Welcome back to the second episode of Discover with Amari Host! Pear, the Amari Host at Amari Watergate Bangkok, returns to take us on a food tour in Chinatown.
Each Amari Hotel has an Amari Host, a friendly helping hand whose job is to welcome all guests. Destination guides, travel tips and super problem-solving skills: there’s nothing our Amari Hosts can’t do!
Today, as a public service to our wonderful fans, Pear shares one of her favourite go-to spots for flavourful Chinese dishes in Bangkok: Yaowaraj! While there are literally hundreds of eateries and food stalls throughout this part of town, we decided to visit and taste-test five spots for an evening food tour.
Yaowaraj is one of the oldest and most culturally rich communities in Bangkok. Originally a Chinese settlement, Chinese traders set up shops selling all sorts of commodities: food, fabrics, gold, herbal medication, and antiques.
With her trusty food guide book, Pear decided to try out these recommended shops for the ultimate taste test.
Yaowaraj is easily accessible from MRT Hua Lamphong, also nearby the Bangkok Railway Station (Hua Lamphong Station). From the station, it’s a short walk through to Chinatown.
As it was still early and most food stalls open in the evening, Pear decided to see the interesting sites in the neighbourhood. The Chinese Gate was built in commemoration of His Majesty the King’s 72nd birthday in 1999. Marking the ceremonial entrance to Chinatown. , the Chinese Gate leads visitors to Yaowaraj Road and Charoenkrung Road.
Also down the road to Yaowaraj is Wat Traimit (Thai: วัดไตรมิตร), home to the world’s largest golden seated Buddha statue.
Yoo Chinatown Fishball (ยู้ ลูกชิ้นปลาเยาวราช)
Our first stop was Yoo Chinatown Fishball, a simple shop house that sells noodles and fishballs. This family-run restaurant has been in business for over 80 years now, and now have a few other branches throughout Bangkok.
- Highlights: The fishballs are nothing to scoff at – soft, flavourful and fresh, these homemade fishballs are worth the visit.
- Recommended dishes: With different noodle options to choose from, it’s hard to decide! But Yoo Chinatown Fishball personally recommends the Yen Ta Fo (pink soup) and the spicy Tom Yum soup.
Despite being a long-established shop, the shop is kept clean and orderly.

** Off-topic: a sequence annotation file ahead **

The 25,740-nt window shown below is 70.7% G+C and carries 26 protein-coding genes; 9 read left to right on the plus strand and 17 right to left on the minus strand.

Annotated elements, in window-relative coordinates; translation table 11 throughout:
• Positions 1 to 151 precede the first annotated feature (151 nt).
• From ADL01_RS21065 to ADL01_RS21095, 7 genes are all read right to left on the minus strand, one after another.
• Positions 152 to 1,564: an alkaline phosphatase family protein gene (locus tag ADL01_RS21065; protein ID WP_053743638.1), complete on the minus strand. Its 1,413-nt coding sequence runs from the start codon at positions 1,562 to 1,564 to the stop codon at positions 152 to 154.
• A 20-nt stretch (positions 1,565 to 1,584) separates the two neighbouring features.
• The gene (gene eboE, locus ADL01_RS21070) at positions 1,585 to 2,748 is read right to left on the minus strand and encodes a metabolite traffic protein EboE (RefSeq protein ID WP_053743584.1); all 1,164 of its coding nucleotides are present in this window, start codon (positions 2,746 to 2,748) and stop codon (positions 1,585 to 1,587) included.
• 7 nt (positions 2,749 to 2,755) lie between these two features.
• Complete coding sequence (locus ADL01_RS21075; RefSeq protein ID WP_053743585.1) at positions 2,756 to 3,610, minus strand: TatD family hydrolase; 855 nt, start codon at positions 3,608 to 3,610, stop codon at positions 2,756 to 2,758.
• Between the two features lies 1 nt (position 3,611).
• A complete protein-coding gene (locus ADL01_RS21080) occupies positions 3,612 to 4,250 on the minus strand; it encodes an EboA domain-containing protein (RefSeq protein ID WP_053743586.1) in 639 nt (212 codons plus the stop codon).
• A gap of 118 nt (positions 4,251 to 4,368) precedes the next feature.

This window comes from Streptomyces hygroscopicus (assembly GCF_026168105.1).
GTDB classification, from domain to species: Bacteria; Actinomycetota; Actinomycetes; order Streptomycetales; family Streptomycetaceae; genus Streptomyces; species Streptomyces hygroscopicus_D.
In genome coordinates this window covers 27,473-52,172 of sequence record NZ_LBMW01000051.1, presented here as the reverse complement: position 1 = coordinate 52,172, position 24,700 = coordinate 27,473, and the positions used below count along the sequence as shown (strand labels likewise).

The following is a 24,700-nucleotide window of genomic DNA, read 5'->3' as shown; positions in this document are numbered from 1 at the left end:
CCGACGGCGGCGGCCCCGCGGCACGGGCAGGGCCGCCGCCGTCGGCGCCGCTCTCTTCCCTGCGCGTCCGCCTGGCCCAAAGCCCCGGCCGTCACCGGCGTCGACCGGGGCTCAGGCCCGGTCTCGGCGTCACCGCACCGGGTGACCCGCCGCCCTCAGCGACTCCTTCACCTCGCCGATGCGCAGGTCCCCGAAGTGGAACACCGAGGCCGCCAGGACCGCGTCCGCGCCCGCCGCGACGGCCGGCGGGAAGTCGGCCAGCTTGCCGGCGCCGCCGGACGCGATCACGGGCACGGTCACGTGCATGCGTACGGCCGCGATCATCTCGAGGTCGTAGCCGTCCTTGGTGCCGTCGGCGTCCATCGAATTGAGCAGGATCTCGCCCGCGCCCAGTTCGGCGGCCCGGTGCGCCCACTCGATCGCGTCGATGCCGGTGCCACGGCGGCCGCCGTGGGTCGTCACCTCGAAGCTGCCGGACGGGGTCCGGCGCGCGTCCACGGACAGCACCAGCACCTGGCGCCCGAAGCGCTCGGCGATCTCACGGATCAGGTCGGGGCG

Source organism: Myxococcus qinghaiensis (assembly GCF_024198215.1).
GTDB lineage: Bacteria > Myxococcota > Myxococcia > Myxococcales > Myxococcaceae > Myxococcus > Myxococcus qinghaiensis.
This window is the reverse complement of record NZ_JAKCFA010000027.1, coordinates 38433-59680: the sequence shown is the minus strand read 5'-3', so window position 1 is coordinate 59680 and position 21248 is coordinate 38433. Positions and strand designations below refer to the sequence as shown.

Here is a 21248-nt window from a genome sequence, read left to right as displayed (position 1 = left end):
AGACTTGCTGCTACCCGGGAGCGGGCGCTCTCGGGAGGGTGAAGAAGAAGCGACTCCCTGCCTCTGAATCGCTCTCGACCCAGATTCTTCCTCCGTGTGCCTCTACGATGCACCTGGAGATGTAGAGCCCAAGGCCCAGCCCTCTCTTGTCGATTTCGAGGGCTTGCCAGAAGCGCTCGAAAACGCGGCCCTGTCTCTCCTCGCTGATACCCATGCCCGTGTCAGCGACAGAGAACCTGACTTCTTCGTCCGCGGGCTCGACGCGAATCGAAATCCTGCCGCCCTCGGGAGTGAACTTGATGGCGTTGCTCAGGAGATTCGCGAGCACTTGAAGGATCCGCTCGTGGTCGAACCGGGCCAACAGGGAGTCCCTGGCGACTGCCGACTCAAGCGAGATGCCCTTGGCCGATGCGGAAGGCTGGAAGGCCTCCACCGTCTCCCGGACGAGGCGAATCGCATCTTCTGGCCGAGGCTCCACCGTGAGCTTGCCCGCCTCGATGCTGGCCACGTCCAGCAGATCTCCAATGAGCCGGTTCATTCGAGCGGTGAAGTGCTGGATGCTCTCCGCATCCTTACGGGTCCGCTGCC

**If you’re on a tight schedule but want a taste, Yoo Chinatown Fishball also has branches at the Platinum Mall food court across the street from Amari Watergate Bangkok, as well as the second floor of Don Muang International Airport, easily accessible from Amari Don Muang Airport Bangkok.**
Krua Porn-lamai Hot Pate (ครัวพรละมัย กระทะร้อน)
Further down Yaowaraj Road is Krua Porn-lamai Hot Plate, a street stall tucked neatly outdoors in Soi Plaeng Nam. Like most street stalls in Bangkok, the wooden tables and plastic chairs are lined up along the sidewalk for customers to sit and eat. Aside from the signature hot plate dishes, the street stall also offers grilled meats, Thai-style suki soup, and other a la carte items.
- Recommended dishes: The Chinese-style Oyster Omlette is a favourite among locals, served on a hot plate. (Tasty tip: Thais abosultely love to pair it with sweet chili sauce for a better flavour.)
Sweet Time Desserts (ขนมหวาน Sweet Time)
After the savoury dishes, it was time to have some dessert. The third stop of the evening was Sweet Time Desserts, another street stall that specialises in Chinese-style desserts. With over 10 items on the menu (with optional sizing), this shop has been selling well for over 20 years. It’s really the perfect way to cool off after walking around in Bangkok.
Pear’s Picks of the Day
- Chilled Tapioca & Cantalope in Coconut Milk
- Bua Loy (or Rice Dumplings in Sweet Coconut Cream)
- Iced Assorted Beans in Syrup (Regular & Special)
Kanom Pang Jao Aroi Ded Yaowaraj (ขนมปังเจ้าอร่อยเด็ดเยาวราช)
The lines are always long at our next stop: Kanom Pang Jao Aroi Ded Yaowaraj. We think the smell of sweet breads and promise of good tastes is what lures customers. This stall sells simple breads with fillings, yet it is one of the most popular spots on Thai social media. Pear decided it was a must-visit.
Kanom Pang Jao Aroi offers at least nine fillings. Customers then can choose from three bread types (toasted, soft, and toasted on the outside, soft on the inside). It’s a nice touch to be able to mix-and-match dessert. And, thankfully, while the queue never really ends, the wait wasn’t too long. In less than 15 minutes, Pear received her box of toasted goodness.
**For the best flavour and eating experience, customers should have the breads while they are fresh and warm.**
The Canton House (Chinatown Branch)
We thought dessert would be enough, but Pear learned something important about Chinese-style cuisine: it’s delicious, but you’ll never be truly full no matter how much you eat. One last stop was made at The Canton House, a sit-down dim sum restaurant that also serves a la carte dishes.
The restaurant was spacious and well-lit, as well was air-conditioned. Most items on the clear and extensive menu were traditional, like dumplings and fried wontons. There were a couple of items with a more modern Thai twist on tradition, such as the steamed prawns in soya sauce and the use of asparagus or broccoli for vegetables. Let’s be honest though: when everything looks great, you end up ordering everything. Thankfully this restaurant is very much affordable.
It was the perfect way for Pear to end her food tour.
Do these five food stops have you hungry yet? It was a lot of fun for Pear to guide us on this Chinatown food tour. We guarantee it’s a great way to discover Bangkok!